Right now I’m reading Witches Abroad by Terry Pratchett. I have tried to get into Pratchett several times, but I kept starting with the first book in the Discworld series… and hating it. This bothered me, since several people I respect are huge fans of Terry Pratchett and I wanted to see what they saw. They kept telling me I’d love the books, and I didn’t. Finally, a smart friend said, “No, don’t start with the first book. Start with Mort. You’ll enjoy it.” She was right. What’s not to love about a book starring Death’s apprentice? I followed that with The Wee Free Men and then Thief of Time (featuring Ronnie, the fifth Horseman of the Apocolypse, who left before they became famous). I’ve definitely enjoyed the books I’ve read so far. Plus, I’m reading them out of order. That’s personal growth right there, people.

This Wintery Life…
For most of last week, it was BELOW ZERO when I started work at 8.00am. Eventually it reached 13°, but by the time I left work it was back down to 9°. Yeah. Imagine my joy. How many sleeps until Spring?

This Crafty Life…
I recently taught a 9 year old friend to knit. Well, really I re-taught her – she’d learned before but had forgotten. She’s enjoying it, and seeing her enjoyment makes me think I should drag my knitting out again and finish one of my many UFOs. Usually the feeling passes and I have a nap instead.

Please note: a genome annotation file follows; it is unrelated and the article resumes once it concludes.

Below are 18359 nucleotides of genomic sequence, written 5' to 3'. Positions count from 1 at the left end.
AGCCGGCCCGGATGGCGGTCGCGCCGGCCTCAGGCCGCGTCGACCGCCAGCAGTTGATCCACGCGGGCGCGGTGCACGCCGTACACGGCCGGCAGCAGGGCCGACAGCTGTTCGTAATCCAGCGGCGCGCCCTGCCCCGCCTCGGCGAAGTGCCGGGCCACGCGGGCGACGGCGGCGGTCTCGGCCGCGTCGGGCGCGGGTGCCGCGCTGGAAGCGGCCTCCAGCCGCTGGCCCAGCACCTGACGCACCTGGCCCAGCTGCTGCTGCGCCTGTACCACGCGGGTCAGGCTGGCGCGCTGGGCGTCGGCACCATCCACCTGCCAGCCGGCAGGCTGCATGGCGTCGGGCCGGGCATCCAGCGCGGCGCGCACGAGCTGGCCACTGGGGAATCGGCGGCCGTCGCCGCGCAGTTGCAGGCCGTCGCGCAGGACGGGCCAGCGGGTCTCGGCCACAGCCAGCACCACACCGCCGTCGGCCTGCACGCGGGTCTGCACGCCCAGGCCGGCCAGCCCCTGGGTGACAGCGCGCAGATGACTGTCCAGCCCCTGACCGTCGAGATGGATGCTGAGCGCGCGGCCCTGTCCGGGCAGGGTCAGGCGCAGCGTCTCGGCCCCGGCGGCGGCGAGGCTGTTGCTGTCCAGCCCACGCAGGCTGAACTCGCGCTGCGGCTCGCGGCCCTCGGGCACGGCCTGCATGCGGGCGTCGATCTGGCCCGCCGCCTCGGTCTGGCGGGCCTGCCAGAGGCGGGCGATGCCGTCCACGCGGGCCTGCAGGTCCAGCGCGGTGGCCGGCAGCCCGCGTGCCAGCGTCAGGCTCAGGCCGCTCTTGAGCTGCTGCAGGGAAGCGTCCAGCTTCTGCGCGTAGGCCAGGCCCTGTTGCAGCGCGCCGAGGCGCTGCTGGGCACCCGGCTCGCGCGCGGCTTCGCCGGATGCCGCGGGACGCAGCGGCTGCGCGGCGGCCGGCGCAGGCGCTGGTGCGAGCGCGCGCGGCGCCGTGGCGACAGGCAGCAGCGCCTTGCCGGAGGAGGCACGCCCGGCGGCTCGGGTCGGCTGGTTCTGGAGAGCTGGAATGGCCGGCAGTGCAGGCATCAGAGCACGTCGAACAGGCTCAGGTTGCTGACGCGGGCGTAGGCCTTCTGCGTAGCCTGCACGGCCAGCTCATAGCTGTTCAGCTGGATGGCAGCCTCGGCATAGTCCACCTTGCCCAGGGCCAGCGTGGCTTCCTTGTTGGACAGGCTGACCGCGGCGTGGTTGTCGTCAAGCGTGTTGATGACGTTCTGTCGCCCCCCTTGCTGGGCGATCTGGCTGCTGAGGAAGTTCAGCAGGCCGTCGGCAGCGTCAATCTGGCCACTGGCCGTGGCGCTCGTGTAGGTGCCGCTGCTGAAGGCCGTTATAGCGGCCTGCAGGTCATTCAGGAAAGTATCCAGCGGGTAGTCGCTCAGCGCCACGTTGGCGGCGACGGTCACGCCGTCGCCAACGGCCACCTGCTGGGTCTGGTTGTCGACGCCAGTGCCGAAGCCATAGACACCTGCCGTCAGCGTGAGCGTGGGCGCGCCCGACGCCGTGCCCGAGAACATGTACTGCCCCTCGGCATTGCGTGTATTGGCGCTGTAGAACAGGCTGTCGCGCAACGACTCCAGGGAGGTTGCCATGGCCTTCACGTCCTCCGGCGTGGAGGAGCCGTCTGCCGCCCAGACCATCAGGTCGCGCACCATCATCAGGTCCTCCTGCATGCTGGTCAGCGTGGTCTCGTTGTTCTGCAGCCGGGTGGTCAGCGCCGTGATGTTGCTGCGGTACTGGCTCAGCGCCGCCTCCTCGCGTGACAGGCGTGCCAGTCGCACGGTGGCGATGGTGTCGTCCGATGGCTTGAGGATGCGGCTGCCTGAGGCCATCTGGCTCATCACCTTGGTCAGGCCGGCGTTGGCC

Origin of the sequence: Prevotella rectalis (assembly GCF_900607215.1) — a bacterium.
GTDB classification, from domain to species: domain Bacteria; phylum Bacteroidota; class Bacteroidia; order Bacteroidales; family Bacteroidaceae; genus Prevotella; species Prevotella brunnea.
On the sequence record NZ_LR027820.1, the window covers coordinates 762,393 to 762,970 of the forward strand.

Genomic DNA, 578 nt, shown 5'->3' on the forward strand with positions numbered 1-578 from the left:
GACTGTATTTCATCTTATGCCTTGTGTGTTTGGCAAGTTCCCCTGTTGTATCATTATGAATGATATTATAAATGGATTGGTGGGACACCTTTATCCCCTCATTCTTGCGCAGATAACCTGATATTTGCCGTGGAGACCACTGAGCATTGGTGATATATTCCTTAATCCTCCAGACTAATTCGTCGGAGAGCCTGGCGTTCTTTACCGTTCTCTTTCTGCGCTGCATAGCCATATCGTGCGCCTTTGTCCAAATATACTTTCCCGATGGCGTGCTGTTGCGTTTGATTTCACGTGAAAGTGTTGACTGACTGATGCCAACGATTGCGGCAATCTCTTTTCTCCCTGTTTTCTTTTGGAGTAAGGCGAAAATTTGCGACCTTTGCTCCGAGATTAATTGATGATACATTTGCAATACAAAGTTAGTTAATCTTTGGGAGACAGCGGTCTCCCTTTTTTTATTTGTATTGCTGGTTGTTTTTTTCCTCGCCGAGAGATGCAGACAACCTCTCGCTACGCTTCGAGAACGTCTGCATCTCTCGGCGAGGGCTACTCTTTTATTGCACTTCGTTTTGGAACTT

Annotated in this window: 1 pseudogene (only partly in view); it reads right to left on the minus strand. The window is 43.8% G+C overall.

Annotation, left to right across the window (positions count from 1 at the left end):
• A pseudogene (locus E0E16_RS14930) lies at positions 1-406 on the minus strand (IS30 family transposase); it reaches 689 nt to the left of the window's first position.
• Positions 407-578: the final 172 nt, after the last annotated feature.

This Eating Life…
My relationship with food, and my body, continues to be up and down, and occasionally fraught with anxiety. Right now it’s pretty good. I’ve decided to enjoy that. Also, does it make me a total bogan if my favourite dessert is raspberry jelly with vanilla ice cream? It’s soooo unclassy, but I love it. Closely followed by vanilla ice cream with Milo, which is even more classy. Hey, at least I use a clean, dry spoon for the Milo. I have standards.

This Faithful Life…
Despite my own doubts, despite His people who act in ways that sadden Him, despite my laziness and distraction, despite sin, despite opposition, despite failure, despite everything… God is good. God is loving. God is compassionate. God is in control. I need constant reminding of all these truths, but happily, God is also patient.




One of my friends has recently become unemployed. As she’s never been unemployed before we’ve been joking that she hasn’t yet learned how to live the (stereotypical) life of the Unemployed Bogan.

Me: You should probably get a tattoo.

Friend: Yes. On my ankle, obviously.

Me: Yeah, of course. I’m thinking perhaps a dolphin?

Friend: No, a unicorn.

Me: Mmm… maybe. I’m not sure it screams ‘bogan’ the way a dolphin would.

Friend: *looks thoughtful* … I know! I’ll combine the two and get a narwhal.

And this is why I love my friends.

(Image from here.)

(Image from here.)

Mirror Mirror